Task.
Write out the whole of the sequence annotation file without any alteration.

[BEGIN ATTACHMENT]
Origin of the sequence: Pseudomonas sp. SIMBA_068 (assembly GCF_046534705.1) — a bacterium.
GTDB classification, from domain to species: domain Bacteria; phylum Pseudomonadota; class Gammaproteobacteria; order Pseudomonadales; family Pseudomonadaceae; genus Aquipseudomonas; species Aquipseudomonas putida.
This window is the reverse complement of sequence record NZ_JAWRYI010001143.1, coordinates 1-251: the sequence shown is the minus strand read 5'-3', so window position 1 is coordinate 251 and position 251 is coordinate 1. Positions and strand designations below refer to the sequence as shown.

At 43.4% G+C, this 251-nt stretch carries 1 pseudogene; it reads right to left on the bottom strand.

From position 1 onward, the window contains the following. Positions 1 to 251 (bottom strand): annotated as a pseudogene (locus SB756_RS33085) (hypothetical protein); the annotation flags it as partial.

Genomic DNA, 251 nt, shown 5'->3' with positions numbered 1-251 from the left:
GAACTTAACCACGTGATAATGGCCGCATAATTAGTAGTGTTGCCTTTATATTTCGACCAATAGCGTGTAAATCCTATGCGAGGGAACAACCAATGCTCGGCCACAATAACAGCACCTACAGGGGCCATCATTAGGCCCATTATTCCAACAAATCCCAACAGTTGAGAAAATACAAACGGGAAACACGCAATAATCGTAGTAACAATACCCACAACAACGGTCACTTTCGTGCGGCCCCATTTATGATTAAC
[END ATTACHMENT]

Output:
Origin of the sequence: Pseudomonas sp. SIMBA_068 (assembly GCF_046534705.1) — a bacterium.
GTDB classification, from domain to species: domain Bacteria; phylum Pseudomonadota; class Gammaproteobacteria; order Pseudomonadales; family Pseudomonadaceae; genus Aquipseudomonas; species Aquipseudomonas putida.
This window is the reverse complement of sequence record NZ_JAWRYI010001143.1, coordinates 1-251: the sequence shown is the minus strand read 5'-3', so window position 1 is coordinate 251 and position 251 is coordinate 1. Positions and strand designations below refer to the sequence as shown.

At 43.4% G+C, this 251-nt stretch carries 1 pseudogene; it reads right to left on the bottom strand.

From position 1 onward, the window contains the following. Positions 1 to 251 (bottom strand): annotated as a pseudogene (locus SB756_RS33085) (hypothetical protein); the annotation flags it as partial.

Genomic DNA, 251 nt, shown 5'->3' with positions numbered 1-251 from the left:
GAACTTAACCACGTGATAATGGCCGCATAATTAGTAGTGTTGCCTTTATATTTCGACCAATAGCGTGTAAATCCTATGCGAGGGAACAACCAATGCTCGGCCACAATAACAGCACCTACAGGGGCCATCATTAGGCCCATTATTCCAACAAATCCCAACAGTTGAGAAAATACAAACGGGAAACACGCAATAATCGTAGTAACAATACCCACAACAACGGTCACTTTCGTGCGGCCCCATTTATGATTAAC